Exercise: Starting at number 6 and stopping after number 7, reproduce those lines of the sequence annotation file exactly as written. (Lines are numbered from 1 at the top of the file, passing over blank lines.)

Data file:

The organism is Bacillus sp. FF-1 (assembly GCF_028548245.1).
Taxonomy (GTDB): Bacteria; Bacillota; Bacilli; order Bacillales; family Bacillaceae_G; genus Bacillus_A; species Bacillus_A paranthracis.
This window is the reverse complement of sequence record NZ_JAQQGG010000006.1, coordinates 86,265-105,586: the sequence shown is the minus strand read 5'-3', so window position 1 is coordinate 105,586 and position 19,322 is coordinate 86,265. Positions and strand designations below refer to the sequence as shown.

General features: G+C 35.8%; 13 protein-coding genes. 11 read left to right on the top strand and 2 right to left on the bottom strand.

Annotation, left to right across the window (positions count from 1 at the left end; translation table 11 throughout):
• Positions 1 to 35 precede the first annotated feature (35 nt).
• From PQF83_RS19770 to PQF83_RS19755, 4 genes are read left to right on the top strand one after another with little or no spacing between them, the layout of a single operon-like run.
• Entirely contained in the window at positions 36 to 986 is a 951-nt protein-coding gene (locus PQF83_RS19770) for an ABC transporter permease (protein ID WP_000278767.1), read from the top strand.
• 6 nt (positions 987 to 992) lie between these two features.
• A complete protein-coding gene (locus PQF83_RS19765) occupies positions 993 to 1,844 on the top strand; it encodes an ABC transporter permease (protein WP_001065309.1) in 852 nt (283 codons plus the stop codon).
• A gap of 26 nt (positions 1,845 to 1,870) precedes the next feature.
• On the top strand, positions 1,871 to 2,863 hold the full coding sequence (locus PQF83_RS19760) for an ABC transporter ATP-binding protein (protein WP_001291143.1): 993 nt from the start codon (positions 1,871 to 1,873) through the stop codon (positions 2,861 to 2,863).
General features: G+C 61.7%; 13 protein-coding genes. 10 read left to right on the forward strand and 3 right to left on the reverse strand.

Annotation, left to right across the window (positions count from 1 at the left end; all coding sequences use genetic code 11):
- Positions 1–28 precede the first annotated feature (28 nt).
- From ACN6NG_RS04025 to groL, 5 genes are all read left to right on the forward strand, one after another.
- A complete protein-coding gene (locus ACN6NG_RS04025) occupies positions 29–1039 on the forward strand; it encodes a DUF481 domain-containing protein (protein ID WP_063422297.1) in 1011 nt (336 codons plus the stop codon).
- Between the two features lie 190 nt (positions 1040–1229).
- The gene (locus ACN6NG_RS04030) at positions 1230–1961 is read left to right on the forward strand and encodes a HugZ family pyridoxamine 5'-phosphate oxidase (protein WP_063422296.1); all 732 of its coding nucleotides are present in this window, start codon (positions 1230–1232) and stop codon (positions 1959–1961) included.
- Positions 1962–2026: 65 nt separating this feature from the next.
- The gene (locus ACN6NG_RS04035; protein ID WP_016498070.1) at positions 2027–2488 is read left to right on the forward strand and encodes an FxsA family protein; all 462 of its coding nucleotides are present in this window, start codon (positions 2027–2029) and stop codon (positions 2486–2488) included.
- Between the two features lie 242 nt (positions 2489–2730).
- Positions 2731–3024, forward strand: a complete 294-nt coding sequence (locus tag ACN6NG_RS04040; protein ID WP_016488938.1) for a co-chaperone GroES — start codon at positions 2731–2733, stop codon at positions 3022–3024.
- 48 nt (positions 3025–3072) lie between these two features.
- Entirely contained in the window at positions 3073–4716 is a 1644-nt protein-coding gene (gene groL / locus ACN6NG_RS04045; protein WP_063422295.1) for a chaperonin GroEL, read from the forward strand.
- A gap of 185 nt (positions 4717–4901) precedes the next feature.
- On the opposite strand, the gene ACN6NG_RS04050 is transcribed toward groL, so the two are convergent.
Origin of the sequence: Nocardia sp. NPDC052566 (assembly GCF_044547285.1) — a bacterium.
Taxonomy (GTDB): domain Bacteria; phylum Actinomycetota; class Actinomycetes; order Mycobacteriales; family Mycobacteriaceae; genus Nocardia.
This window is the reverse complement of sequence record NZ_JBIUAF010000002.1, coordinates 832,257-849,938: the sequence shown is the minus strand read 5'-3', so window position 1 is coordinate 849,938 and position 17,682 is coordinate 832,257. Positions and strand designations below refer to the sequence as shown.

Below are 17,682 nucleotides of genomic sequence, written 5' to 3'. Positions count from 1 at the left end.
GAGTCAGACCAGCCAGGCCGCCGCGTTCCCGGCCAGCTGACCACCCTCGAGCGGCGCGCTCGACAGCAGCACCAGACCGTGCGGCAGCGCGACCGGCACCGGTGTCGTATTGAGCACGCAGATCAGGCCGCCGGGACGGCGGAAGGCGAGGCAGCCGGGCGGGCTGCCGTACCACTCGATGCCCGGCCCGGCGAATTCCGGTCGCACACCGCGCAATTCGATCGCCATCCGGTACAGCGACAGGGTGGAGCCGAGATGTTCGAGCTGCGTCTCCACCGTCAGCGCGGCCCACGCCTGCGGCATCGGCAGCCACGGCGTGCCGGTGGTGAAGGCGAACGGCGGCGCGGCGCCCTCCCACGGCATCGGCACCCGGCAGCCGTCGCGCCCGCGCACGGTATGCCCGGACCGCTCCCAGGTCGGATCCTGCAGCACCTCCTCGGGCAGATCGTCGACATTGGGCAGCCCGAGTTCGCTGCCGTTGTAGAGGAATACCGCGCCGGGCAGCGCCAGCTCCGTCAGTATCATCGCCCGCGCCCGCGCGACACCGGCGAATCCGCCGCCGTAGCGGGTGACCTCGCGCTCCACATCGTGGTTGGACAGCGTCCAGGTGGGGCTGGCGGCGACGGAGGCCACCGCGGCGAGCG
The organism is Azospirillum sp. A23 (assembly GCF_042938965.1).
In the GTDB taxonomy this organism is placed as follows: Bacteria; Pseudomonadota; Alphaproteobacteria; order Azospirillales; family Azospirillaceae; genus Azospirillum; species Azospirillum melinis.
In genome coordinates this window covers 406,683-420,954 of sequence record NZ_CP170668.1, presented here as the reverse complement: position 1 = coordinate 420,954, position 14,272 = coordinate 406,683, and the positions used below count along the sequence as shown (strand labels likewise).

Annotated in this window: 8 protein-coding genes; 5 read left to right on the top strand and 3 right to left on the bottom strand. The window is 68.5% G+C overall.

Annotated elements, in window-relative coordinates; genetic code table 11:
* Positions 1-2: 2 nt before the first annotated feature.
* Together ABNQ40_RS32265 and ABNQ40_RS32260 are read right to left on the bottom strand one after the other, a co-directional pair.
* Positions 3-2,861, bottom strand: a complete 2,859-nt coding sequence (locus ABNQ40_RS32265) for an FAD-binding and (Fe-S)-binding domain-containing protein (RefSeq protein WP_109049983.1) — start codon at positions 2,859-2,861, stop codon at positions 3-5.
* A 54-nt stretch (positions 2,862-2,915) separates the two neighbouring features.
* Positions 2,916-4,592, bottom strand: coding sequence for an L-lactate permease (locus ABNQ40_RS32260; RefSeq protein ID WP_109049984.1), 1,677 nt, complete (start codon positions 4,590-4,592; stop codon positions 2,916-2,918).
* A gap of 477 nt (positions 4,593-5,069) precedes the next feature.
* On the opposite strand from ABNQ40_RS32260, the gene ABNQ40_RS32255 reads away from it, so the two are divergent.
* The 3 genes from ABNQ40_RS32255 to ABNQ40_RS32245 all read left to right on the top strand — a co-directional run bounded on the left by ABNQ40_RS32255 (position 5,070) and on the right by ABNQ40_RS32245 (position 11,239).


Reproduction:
• Positions 1 to 35 precede the first annotated feature (35 nt).
• From PQF83_RS19770 to PQF83_RS19755, 4 genes are read left to right on the top strand one after another with little or no spacing between them, the layout of a single operon-like run.